• Velocities (2D Orthogonal Model) Velocity Diagram (Chip relative to workpiece) V = Chip Velocity (Chip relative to tool) Tool Workpiece Chip V = Cutting Velocity (Tool relative to workpiece) Shear Velocity c     V s V V s V c
    • Cutting Forces ( 2D Orthogonal Cutting) Free Body Diagram Generally we know: Tool geometry & type Workpiece material and we wish to know: F = Cutting Force F = Thrust Force F = Friction Force N = Normal Force F = Shear Force F = Force Normal to Shear c t s n Tool Workpiece Chip Dynamometer R R R R F c F t  s F F n N F
    • Force Circle Diagram (Merchants Circle) R F t F c Tool F N      F s    F n
    • Results from Force Circle Diagram (Merchant's Circle)
    • Forces on the Cutting Tool and the workpiece
      • Importance: Stiffness of tool holder, stiffness of machine, and stiffness of workpiece must be sufficient to avoid significant deflections (dimensional accuracy and surface finish)
      • Primary cause: Friction force of chip up rake face + Shearing force along shear plane
      • Cutting speed does not effect tool forces much (friction forces decrease slightly as velocity increases; static friction is the greatest)
      • The greater the depth of cut the greater the forces on the tool
      • Using a coolant reduces the forces slightly but greatly increases tool life
    • Stresses On the Shear plane: On the tool rake face:
    • Power
      • Power (or energy consumed per unit time) is the product of force and velocity. Power at the cutting spindle:
      • Power is dissipated mainly in the shear zone and on the rake face:
      • Actual Motor Power requirements will depend on machine efficiency E (%):
    • Material Removal Rate (MRR)
    • Specific Cutting Energy (or Unit Power) Energy required to remove a unit volume of material (often quoted as a function of workpiece material, tool and process:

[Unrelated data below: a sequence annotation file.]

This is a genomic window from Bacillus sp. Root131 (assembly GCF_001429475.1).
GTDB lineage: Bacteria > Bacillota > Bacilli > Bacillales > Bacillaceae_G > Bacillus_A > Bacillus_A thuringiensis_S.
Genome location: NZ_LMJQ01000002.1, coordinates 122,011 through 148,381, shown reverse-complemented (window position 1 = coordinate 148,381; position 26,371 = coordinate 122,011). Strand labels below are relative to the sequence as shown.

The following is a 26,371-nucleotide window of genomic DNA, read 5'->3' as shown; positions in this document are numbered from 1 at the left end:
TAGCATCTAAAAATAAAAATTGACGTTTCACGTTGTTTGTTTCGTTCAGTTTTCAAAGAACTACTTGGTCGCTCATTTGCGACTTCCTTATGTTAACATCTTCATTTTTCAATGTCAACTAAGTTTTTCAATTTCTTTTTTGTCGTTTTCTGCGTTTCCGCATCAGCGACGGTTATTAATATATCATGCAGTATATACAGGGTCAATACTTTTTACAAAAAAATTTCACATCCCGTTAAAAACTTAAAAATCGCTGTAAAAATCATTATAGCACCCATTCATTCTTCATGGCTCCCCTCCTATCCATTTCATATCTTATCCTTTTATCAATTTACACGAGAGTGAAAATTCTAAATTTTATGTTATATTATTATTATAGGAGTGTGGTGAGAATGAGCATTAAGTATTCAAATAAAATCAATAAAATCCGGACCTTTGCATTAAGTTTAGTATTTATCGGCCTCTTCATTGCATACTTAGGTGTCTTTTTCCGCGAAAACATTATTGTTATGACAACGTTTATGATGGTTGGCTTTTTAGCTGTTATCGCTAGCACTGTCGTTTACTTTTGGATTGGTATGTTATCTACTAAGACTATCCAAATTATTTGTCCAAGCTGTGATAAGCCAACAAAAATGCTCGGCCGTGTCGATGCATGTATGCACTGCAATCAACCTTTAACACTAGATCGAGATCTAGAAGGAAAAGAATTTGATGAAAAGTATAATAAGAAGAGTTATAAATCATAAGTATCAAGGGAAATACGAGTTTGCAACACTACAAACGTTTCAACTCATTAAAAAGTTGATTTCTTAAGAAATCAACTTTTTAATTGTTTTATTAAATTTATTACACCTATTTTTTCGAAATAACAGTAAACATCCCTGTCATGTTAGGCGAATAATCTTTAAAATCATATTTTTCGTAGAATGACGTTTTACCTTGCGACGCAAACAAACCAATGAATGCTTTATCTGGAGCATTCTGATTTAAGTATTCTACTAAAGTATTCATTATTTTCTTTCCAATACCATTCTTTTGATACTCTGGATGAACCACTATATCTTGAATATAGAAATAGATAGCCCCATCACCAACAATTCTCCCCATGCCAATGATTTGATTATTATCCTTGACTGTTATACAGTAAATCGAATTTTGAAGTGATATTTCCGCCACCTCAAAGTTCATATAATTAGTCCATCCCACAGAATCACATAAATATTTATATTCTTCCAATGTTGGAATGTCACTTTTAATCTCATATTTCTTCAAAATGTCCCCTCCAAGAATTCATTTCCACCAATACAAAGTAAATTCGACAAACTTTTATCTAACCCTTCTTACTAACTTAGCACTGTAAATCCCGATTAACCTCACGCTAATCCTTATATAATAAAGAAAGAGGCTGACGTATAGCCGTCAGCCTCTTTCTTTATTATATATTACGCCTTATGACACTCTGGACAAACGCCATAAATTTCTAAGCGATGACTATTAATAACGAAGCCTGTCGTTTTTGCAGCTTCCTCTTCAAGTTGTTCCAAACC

• Specific Cutting Energy Decomposition 1. Shear Energy/unit volume (Us) (required for deformation in shear zone) 2. Friction Energy/unit volume (Uf) (expended as chip slides along rake face) 3. Chip curl energy/unit volume (Uc) (expended in curling the chip) 4. Kinetic Energy/unit volume (Um) (required to accelerate chip)
    • Specific Cutting Energy Relationship to Shear strength of Material SHEAR ENERGY / UNIT VOLUME FRICTION ENERGY / UNIT VOLUME APPROXIMATE TOTAL SPECIFIC CUTTING ENERGY
    • Relation between Pressure and Cutting velocity
    • Effect of Rake angle on Cutting Force
    • Average Unit Horsepower Values of Energy per unit volume
    • Typical Orthogonal Model Violations
      • Geometry and form Violations (i.e. non zero angles of inclination, not sharp - radiused end)
      • Shear takes place over a volume (not a line or plane)
      • Cutting is never a purely continuous process (cracks develop in chip; material not homogeneous)
      • 'Size Effect' - larger stresses are required to produce deformation when the chip thickness is small (statistical probability of imperfection in the shear zone)
      • BUE - some workpiece material 'welds' to the tool face (cyclic in nature)